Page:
Indeed, reflecting on the ethical dilemmas to which the widespread adoption of technologies such as NIPT give rise, Megan Best has noted that the routinisation of prenatal genetic screening often occurs without the comprehensive counselling that accompanies other kinds of genetic testing and on the basis of an “assumed consent” rather than “true individual preference for fetal chromosomal information” (Best 2018, 115). She argues that “medical counselling is often construed as a medical directive by the women seeking antenatal care” on the basis of “an innate power imbalance in the doctor-patient relationship which puts the woman in a position where the autonomous choice to screen is in fact experienced as an inability to justify not doing so” (Best 2018, 116). In other words, it is very difficult to opt out of this kind of testing regime, particularly when it is presented as being in everyone’s best interest. If this highlights the difficulties that attend the realisation of informed consent in prenatal screening programmes, research also indicates that the very perception and representation of NIPT as ‘easy or just another blood test’ also serves as a barrier to informed decision-making (Cernat et al. 2019, 2) because people are not necessarily aware of or prepared for the potential outcome of the test, although there is often an assumption that the identification of a genetic condition such as Down’s syndrome will end in the termination of the pregnancy.
When we consider questions of choice and risk in this context, it is also important to remember the commercial interests that drive the roll out of technologies such as NIPT and the ways in which these contribute to the creation of a culture in which selective abortion is routinised as an effect of the testing regime and consequently negative perceptions of particular conditions. As Piepmeier notes, “having the test isn’t a neutral situation; it can create and contribute to fear” (Piepmeier 2013, 166). For instance, NIPT is currently marketed by private health providers as a technique to identify a number of other, often very rare, genetic conditions including those caused by unusual numbers of the sex (X and Y) chromosomes, such as Turner syndrome and triple X syndrome, and those caused by small bits of DNA missing, called microdeletions, such as Prader-Willi syndrome and 5p deletion syndrome. Research indicates that NIPT is not particularly effective or accurate in identifying these conditions and the Nuffield Council on Bioethics in the UK has voiced concerns about the tendency to present false positives in this context (Nuffield Council on Bioethics blog 2019; Taylor-Phillips et al. 2016). Marketing that claims 99% accuracy thus exploits and profits on understandings of risk and associated anxieties. This commercial logic emphasises the degree to which the concept of ‘choice’ must be situated in a critical analysis of the economic drivers that underpin the biopolitical logic of the prenatal diagnosis (PND) apparatus.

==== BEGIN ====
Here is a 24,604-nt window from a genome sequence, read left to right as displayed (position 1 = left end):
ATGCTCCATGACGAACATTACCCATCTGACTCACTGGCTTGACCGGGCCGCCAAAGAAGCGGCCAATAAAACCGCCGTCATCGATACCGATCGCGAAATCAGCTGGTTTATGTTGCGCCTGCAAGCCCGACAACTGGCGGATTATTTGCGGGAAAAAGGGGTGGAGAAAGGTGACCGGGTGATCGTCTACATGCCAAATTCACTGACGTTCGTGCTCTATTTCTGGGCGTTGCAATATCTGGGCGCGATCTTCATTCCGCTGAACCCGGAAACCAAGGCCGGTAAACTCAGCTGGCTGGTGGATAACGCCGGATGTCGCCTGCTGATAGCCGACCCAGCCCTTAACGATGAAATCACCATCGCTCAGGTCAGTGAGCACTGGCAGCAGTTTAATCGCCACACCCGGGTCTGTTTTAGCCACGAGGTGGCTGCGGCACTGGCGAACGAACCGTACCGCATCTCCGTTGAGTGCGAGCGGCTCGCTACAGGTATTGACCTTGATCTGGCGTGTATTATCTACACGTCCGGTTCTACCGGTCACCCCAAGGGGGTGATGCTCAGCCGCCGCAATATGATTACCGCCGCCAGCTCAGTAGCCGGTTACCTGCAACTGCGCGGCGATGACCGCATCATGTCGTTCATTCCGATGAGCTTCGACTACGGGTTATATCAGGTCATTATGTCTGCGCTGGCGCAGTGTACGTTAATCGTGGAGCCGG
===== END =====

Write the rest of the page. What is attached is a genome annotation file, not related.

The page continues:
Screening for trisomy 21: Down’s syndrome as the paradigmatic positive result of PND
As outlined above, the centrality of ideas of disability as a cost (emotional, familial, financial, societal) to the ideological justification and implementation of screening programmes is an important reminder of the systemic ableism that has long characterised healthcare as a biopolitical apparatus, the provision of which is often shaped by neoliberal and neo-utilitarian principles rather than the endeavour fully to recognise the value of human diversity. Indeed, if we consider the history of prenatal genetic screening and diagnosis in more detail, it is evident that the articulation of utilitarianism and ableism is deeply imbricated in the development of this area of genomic medicine.
Prenatal diagnosis or PND refers to the “scrutiny of the fetus coupled with the option to terminate pregnancy” (Löwy 2018) and was established as a routine element of pregnancy care in the late 1960s and early 1970s. Its implementation was the product, as medical anthropologist Ilana Löwy notes, of “four distinct developments in biomedicine—the perfection of amniocentesis, the rise of cytogenetics (the genetic study of cells), the application of new biochemical approaches to the study of amniotic fluid and pregnant women’s serum, and the development of obstetrical ultrasound”—along with the decriminalisation of abortion in some countries (Löwy 2018, 3). The identification of a fetus with trisomy 21 is, as Löwy notes, “the paradigmatic positive result of PND” and the paradigmatic justification for the termination of pregnancy (Löwy 2018, 220). Löwy cites Susan Lindee’s assertion that “the selective abortion of affected fetuses was and remains the primary intervention of genomic medicine” noting that this rationale is embedded in the 20th century history of clinical genetics (Lindee 2002; Löwy 2018, 5) and manifest in the concerns of early genetic researchers such as Julia Bell (the scientist who identified Fragile X). In a correspondence in the British Medical Journal, Bell focused on three main concerns:
The risks of severe handicap to the unborn child.
The risks of acute distress and difficulty for the potential parent, perhaps for the rest of her life.
The burden likely to rest on the Welfare state (Bell 1959, 1302; Löwy 2018, 203).
Bell’s reference to “the burden likely to rest upon the Welfare state” demonstrates the degree to which the history of genomic discourse is entangled with biopolitical and economic considerations that subject the value of some lives to the instrumentalist logic of the cost/benefit analysis based on perceptions of societal burden. Indeed, the development of prenatal testing and the establishment of health economics as a subdiscipline of economics emerge in the same period. Löwy notes that “in discussing the decision to introduce screening for Down’s syndrome in France, a French public health expert explains that politicians could not openly admit that their aim was to reduce the number of children born with chromosomal anomalies in order to decrease the costs of care for these children” (Löwy 2018, 213). The barely concealed hostility to “disability rights activists” that surfaces throughout Löwy’s work is underpinned by a similar economic logic, noting that the decision to have an “impaired child”runs the risk of “depleting the family’s financial and emotional resources” in a context of “uncertainty about the fate of disabled people in economically and politically unstable times” (Löwy 2018, 214):